Rabbi Benjamin Yudin
Rabbi Benjamin Yudin

Torah: Spiritual CPR

The Gemara (Shabbos 88b) teaches in the name of R' Yehoshua ben Levi, "with every single statement that emanated from the mouth of the Holy One at Sinai the souls of the Jewish people departed from their bodies, as it is stated (Shir Hashirim 5:6), "My soul departed as He spoke". How did they receive the subsequent statements? Hashem brought down the dew with which he will resurrect he dead in the future and He resurrected them, as found in Tehillim (68:10).

I believe there are two profound lessons contained in this metaphysical teaching. The first is that Torah living engenders a different quality of life. To receive the Torah (aside from the physical preparations found in Shemos 19) they had to undergo a spiritual transformation; they could not be the same people that arrived at Har Sinai. The Zohar teaches that Hashem, His nation Israel, and His Torah are one. Thus, experiencing the prophecy of His Torah was a transformative infusion of Godliness. This is also indicated by the Talmud's (Shabbos 105a) understanding of the opening word of the Decalogue, "anochi", to be (in addition to its literal meaning) an acronym for "ana nafshi ksivsa yehivas", meaning that Hashem not only transmitted commandments to the Jewish nation, but gave part of His soul to them. As part of the dayeinu we praise Hashem not only for the content and teachings of Torah but also for bringing us to Har Sinai per se and inducing this transformation.

The Talmud (Shabbos 146a) further emphasizes this spiritual metamorphosis by stating that at Sinai "paska zuhamasan - they were purified", enabling them to receive their Sinaiitic souls. The Kuzari expresses this idea by stating there are five strata of beings - the inanimate, plant life, animals, man and Israel. The difference between each stratum is dramatic, including the difference between Israel, imbued with this Sinaniitic soul, and the rest of society. Being on this higher stratum enables us to imbibe Torah into our lives.

R' Eliyahu Lopian zt"l in his introduction to Sefer Shemos writes that the charge leveled by our enemies over the centuries that the Jew is too rich and successful is provoked by a middah that Hashem implanted in our nature: "One who loves money will never be satisfied with money" (Koheles 5:9); "If one has one hundred (units of money), he wants two hundred". This is understood by Chazal in a spiritual sense, that the Jewish neshama is drawn to the infinite. If this trait is not channeled positively towards spirituality, he will apply it to this-worldly affairs.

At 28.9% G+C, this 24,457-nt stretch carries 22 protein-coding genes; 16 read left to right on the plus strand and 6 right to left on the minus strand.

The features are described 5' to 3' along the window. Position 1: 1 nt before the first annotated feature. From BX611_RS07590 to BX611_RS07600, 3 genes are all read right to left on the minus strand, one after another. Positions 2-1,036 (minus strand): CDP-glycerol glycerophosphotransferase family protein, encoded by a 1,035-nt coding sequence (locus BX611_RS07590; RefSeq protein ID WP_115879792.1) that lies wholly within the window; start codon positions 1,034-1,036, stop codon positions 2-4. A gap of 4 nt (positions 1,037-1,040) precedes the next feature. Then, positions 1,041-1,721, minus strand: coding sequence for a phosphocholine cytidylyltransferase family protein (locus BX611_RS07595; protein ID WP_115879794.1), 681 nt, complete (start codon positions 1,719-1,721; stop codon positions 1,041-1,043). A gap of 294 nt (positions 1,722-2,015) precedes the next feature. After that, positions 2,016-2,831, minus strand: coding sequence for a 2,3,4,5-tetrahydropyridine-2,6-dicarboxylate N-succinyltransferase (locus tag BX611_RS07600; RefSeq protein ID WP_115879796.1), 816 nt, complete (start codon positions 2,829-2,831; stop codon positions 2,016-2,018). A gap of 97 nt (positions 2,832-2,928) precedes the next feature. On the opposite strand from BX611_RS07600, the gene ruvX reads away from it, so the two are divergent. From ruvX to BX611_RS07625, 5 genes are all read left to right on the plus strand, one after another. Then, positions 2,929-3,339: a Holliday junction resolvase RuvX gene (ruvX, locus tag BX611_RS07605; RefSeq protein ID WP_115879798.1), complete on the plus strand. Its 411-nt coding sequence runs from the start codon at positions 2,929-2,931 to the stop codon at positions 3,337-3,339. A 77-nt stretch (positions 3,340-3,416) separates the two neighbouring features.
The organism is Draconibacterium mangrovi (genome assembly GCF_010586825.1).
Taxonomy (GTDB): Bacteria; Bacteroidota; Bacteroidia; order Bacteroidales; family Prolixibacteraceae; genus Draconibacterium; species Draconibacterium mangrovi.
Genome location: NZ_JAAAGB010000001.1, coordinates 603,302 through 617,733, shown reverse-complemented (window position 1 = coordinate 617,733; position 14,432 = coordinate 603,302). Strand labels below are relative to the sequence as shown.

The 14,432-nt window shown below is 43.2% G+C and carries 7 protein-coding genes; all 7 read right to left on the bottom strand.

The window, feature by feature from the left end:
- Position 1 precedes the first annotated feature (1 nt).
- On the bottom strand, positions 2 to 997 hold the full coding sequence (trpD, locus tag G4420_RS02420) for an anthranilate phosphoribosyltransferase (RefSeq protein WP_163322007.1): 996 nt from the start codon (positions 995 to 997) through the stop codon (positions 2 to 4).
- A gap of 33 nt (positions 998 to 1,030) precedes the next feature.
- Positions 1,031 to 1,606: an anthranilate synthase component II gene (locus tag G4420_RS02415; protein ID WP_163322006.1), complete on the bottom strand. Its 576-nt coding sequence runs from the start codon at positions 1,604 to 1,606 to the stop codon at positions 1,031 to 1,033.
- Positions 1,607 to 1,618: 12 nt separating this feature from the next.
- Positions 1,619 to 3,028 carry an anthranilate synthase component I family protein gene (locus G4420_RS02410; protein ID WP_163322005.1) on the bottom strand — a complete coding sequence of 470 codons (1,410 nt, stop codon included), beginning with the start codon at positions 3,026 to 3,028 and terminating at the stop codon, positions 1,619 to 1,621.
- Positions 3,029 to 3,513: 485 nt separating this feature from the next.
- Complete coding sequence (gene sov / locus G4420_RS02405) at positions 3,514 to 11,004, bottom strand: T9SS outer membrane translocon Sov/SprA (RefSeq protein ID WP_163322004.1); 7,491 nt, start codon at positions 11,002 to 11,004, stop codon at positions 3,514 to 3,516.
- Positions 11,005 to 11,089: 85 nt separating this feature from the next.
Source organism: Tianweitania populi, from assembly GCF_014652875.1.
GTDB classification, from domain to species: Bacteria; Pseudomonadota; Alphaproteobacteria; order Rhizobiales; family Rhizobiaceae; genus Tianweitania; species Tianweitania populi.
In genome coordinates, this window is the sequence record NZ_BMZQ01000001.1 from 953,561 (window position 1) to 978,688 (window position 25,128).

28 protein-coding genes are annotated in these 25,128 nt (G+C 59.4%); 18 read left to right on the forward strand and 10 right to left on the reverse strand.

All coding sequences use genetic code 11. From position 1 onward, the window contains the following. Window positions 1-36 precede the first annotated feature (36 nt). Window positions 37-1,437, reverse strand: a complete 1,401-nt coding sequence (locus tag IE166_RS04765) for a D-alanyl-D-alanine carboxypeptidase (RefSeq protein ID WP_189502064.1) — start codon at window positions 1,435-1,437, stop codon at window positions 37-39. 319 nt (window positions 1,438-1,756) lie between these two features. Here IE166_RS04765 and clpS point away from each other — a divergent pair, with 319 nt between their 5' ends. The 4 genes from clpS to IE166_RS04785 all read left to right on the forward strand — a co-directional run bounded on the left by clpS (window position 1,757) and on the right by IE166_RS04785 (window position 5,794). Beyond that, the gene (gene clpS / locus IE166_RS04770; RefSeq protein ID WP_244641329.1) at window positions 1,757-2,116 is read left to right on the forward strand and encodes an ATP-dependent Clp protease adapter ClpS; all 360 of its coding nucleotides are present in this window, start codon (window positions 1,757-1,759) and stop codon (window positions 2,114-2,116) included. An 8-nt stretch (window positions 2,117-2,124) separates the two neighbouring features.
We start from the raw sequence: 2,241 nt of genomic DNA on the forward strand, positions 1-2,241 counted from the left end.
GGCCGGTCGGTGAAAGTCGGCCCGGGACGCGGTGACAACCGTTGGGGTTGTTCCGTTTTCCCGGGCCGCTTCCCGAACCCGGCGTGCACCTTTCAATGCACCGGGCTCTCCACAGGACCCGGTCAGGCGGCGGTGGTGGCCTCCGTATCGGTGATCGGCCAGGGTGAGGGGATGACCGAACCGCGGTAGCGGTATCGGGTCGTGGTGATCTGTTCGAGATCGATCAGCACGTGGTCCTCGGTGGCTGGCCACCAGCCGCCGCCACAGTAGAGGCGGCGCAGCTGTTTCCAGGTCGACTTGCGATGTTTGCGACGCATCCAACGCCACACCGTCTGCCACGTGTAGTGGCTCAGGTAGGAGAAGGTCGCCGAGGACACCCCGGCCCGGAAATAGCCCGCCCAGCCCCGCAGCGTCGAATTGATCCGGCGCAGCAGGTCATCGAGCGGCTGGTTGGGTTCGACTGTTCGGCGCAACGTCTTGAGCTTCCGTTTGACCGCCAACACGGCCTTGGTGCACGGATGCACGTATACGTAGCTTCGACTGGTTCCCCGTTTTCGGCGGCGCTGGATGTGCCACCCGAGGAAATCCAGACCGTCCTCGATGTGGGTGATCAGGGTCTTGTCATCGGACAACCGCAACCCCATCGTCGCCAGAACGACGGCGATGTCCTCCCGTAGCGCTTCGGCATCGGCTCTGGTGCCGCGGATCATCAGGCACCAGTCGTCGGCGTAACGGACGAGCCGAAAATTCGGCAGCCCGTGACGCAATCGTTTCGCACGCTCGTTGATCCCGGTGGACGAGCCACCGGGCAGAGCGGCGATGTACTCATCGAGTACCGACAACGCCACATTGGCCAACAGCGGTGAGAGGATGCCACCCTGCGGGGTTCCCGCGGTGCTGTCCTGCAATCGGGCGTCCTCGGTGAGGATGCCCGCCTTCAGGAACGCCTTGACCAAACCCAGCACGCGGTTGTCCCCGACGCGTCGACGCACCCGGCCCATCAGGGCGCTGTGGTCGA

The second lesson that emanates from the resurrection at Sinai is the exciting concept of "marbeh Torah marbeh chaim - an increase in Torah increases life" (Avos 2:8). Why, one may ask, did the Jews' elevated souls depart after each commandment, necessitating a further act of resuscitation? Perhaps to teach future generations that although they attained one level of Torah and spirituality, they are still "lifeless" compared to the next level, and require Divine assistance to climb higher. "Saw you at Sinai" is not only a clever phrase to introduce/reconnect two singles, but the fact that all Jewish souls were present at Sinai means we each experienced this repeated revival. This experience not only enables us to constantly improve our quality of life, but also to become a fundamentally different person through increasing our Torah learning and observance of miztvos.

This concept emerges from a fascinating detail regarding the accidental murderer. The Torah teaches, "he shall flee to one of these (cities of refuge) and live" (4:42). The Talmud (Makkos 10a) rules that if a student establishes residence in a city of refuge his teacher must visit him regularly to maintain the rebbe-talmid relationship, as the Torah mandates "and he shall live", i.e. we must provide him with arrangements to be able to live. The Rambam (Hilchos Rotzeach 7:1) codifies this law stating that life without the study of Torah is akin to death. Given that the permanent residents of the cities of refuge were the Levi'im, whose role is to "teach Your ordinances to Yaakov and Your Torah to Israel" (Devarim 33:10), and thus there certainly was Torah and a Torah environment in the city of refuge, why do we specifically require that his teacher travel to the city of refuge to teach him Torah? Because without his teacher, the one that can inspire him and raise him as no one else can, he will not reach the same level of spirituality, and the absence of that achievement is called "lifelessness" by the Torah.

This is further substantiated by a fascinating dialog between R' Tarfon and R' Akiva (Kiddushin 6b). After a lengthy debate over a particular intriguing halacha, R' Tarfon concedes to the opinion of R' Akiva. When he took leave of him he said, "Akiva! Whoever separates himself from you it is as if he separated from life itself!"

The exciting teaching of the resurrection of the Jewish nation at Har Sinai gives new meaning to the prayer of Ahavas Olam (recited every night before reciting Shema Yisroel). There it states, "ki heim chayeinu - for they (Torah) are our life". This is to say that not only does Torah validate the Kuzari's designation of Israel as a class unto itself, but within the Jewish nation Torah gives each individual a daily opportunity to renew and upgrade their lease on life.

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